Monday, November 16, 2009

The Future of Journalism

Every chance an older person gets, they tell us young people to wise up because the future rest in our hands. I can not call myself the spokesperson of my generation, but I think some would agree that after hearing that over and over again, one begins to feel quite overwhelmed, half of the time not knowing why or what to prepare for.
In the world of Journalism backed with surveys, the talk is no different. A study which surveyed young Americans today showed that only nine percent of young adults knew as much as their elders (Mindich, Nieman Reports 2008). According to the study, this age gap has been widening since the 1970’s. One way to reverse this gap, thus securing the future of journalism, Mindich suggests cultivating kids from a young age to be news-hungry citizens. He goes futher to contend that young adults are not dumb, it’s just that we have a thin citizenship (Mindich, Nieman Reports 2008). This means that young adults are only interested in the surface of issues. Beyond that we don’t care.
For some young adults, yes, I feel that this is the case. They just want enough information to stay informed on things that matters most to them. But I feel that a major problem of thin citizenship of young adults is not that they are products of “The Age of Indifference”, but rather young adults are a product of “The Age of System Overload”.
In the 1940’s to the 1970’s young adults knew as much as their elders (Mindich, Nieman Reports 2008). But the young adults of that time didn’t have information actively seeking their attention from different platforms, whether it be traditional new, the plethora of channels we have to choose from, social networking’s, even our cell phones. Today, with the pressure journalists feel to constantly feed us with information, a story is there, and then it’s gone in 30 minutes, depending on how big the issue is. If the focus is solely pushing the content out, then of course you cannot have an engaging conversation.
The future of Journalism is not depending on the medium, because as we have seen from the leaflet pamphlets to the Internet, that is always changing. The future of Journalism is not overloading people with information they don’t have time to process. Because Journalism is a field where the only certain thing is change the future of Journalism rests in connecting readers with others and information so that they may be able participate in engaging conversation (Adee, Nieman Reports 2008). This is why social media such as blogs and networking are important tools to harness power because it gives life to stories that only have a 30 minute self-life as illustrated with the “Paris, Texas” story in Adee’s article. Because it gives stories longer lives, it gives people the opportunity to engage.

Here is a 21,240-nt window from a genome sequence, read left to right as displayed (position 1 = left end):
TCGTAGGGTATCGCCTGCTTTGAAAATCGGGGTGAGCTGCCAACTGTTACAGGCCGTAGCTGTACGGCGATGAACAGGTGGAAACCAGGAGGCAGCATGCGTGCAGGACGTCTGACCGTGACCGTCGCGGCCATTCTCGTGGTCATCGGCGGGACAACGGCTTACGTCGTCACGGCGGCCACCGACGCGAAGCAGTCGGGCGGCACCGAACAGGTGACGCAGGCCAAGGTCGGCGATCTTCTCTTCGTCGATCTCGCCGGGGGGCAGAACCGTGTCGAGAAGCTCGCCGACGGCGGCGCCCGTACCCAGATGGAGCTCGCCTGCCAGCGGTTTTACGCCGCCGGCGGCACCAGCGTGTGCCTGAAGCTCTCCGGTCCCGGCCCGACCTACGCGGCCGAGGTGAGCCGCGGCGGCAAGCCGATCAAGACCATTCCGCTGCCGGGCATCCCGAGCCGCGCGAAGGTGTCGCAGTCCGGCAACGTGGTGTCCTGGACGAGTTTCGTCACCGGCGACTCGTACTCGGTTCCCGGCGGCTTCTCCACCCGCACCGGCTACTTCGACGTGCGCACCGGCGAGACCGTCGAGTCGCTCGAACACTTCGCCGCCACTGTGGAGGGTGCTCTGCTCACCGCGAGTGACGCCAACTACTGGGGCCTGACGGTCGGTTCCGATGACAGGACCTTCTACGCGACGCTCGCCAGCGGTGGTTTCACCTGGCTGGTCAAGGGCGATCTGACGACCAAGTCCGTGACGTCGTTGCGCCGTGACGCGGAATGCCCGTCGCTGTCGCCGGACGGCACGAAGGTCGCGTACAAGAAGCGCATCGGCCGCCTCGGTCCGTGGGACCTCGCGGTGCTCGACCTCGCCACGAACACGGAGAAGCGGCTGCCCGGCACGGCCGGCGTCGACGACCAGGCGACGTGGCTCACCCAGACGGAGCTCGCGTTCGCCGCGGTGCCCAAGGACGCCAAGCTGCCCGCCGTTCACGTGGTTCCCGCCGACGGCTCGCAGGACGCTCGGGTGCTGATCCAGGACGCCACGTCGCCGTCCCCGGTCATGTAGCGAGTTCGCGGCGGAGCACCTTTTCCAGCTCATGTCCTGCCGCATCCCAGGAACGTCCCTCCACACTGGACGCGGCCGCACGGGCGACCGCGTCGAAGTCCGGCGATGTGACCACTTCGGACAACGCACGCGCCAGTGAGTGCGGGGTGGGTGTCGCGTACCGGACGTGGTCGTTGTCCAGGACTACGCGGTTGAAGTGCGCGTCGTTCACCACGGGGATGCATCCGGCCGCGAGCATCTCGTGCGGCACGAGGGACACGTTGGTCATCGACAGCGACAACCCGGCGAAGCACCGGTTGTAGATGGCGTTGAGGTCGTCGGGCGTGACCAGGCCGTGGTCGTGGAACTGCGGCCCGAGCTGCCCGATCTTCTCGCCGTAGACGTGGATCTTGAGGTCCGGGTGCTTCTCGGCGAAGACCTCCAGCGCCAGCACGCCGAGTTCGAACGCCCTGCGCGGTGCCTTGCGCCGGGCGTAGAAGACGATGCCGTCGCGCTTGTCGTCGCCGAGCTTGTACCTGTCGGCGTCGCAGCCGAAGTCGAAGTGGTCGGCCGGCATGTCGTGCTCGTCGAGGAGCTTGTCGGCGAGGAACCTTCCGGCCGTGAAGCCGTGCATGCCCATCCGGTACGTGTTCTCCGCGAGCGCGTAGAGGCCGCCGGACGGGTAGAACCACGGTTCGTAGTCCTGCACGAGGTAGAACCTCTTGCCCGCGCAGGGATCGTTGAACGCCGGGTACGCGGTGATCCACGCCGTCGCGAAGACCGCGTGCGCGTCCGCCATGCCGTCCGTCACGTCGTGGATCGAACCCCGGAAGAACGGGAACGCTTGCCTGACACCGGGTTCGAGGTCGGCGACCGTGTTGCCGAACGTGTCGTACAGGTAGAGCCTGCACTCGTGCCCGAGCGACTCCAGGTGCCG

1. I can not recall the exact name of the book but in a class I took last semester we looked at a book about how young people don't read anymore-I think the book was called "The Dumber Generation" or something of the like. I do not think it is fair to say that our generation has it so much harder or so much easier-it's just an exchange of conveniences and disadvantages. It's a different culture-which makes it difficult to compare. We skim, we rush, and we have heightened dangers with nuclear weapons and biological terrorism possibilities. But we also have so much technology that makes the daily grind much easier.As we talked about in class today, change is the only constant. I agree with Crys that the need will still be there despite the medium-pamphlets to Internet has been sustained-but I also think that it's not that certain forms of writing are dying, such as books (that that book alleged we don't read) or even longer news articles. It's that our society is so niche..a different audience and network for each type of media that is being produced.

  2. It's a game of niches and mediums. I agree with both of you. I definitely feel like I'm on system overload every day. That's an interesting point. I keep on hearing about how my generation is going to be the dumb, unfortunate ones who weren't priveledged enough to know better times. I keep hearing the word "decline" over and over again no matter what context it's used in. I agree that we need more engaging conversations in society today. We need to look at issues more closely, we need to study and do our research, dig in and really learn how to both study and demonstrate the meat of the issue sin stead of just trimming the fat on the sides. But often the issue is also picking and choosing what to engage ourselves in, hence the overload. I think it would be a good topic for discussion in class.

  3. I too have felt the "system overload" effect. Sometimes the amount of information is just overwhelming. This is one reason I think it's important that we maintain legacy media as a condenser to help people sort through the vast amount of information and pull out what's most important. I trust the New York Times to give me the most important news of the day. I don't want to sort through every blog and tweet and then decide what I think is most important.

    The second thing I want to touch on is the "dumber generation" term. I think we've all heard rumblings about our generations laziness and lack of engagement for many years now. I can't say I really know how this came to be, but I think blaming the victim comes into play a little bit here. Our generation doesn't have some genetic flaw that has made us predisposed to passivity. Societal changes have taken place to make people born in a certain environment change their habits when it comes to active citizenship. These factors need to be identified and people need to stop blaming young people for shortcomings well beyond their control.